Cowboy camping vs tent camping: should you ditch the canvas?

Couple sleeping on the Therm-a-Rest NeoAir XLite NXT
Sleeping under a blanket of stars sounds dreamy – but is it all it’s cracked up to be? (Image credit: Therm-a-Rest)

Dreaming about camping isn’t always the same thing as actually going camping. In your dreams, camping is romantic – you’ve got nothing but pristine wilderness for miles and an obstructed view of the stars all night long. It’s the simple life dialed up to the max.

In reality though, camping can involve a fair amount of work, from setting up your tent to purifying water to cook with. Then when you finally get into your tent, you realize you can't even see the stars, condensation builds up overnight and when you finally drift into a deep sleep, the fly sheet flapping in the breeze wakes you up.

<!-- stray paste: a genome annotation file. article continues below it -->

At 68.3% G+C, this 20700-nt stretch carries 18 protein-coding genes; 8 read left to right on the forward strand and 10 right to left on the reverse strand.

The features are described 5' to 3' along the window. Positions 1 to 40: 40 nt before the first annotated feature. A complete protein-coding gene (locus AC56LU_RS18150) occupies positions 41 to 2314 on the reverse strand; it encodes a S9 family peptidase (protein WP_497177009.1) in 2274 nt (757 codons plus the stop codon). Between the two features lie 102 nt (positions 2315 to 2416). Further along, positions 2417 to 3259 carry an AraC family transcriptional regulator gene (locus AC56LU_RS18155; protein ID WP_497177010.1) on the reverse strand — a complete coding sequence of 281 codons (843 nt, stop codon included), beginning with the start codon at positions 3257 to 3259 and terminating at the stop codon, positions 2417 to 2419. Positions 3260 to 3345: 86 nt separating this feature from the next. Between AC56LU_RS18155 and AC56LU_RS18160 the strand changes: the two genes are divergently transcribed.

But what if we told you that you could lose the tent altogether? Of the various tent alternatives out there, cowboy camping is arguably the most exciting. Basically it means camping without a tent, or any shelter, and just relying on your sleeping pad and bag. But what about rain? And scorpions? Sleeping under a blanket of stars sounds dreamy – but is it all it’s cracked up to be? In this article, we compare cowboy camping vs tent camping to help you understand what you’re really getting yourself into when you ditch the canvas.

sleeping pad vs air mattress: woman lying on sleeping pad

What if we told you that you could lose the tent altogether? (Image credit: Getty)

Cowboy vs tent camping: the views 

If you’re sleeping without a tent, needless to say the views will be breathtaking. At any point in the night, just open your eyes and you’ll be met with the sight of a billion stars scattered across the night sky.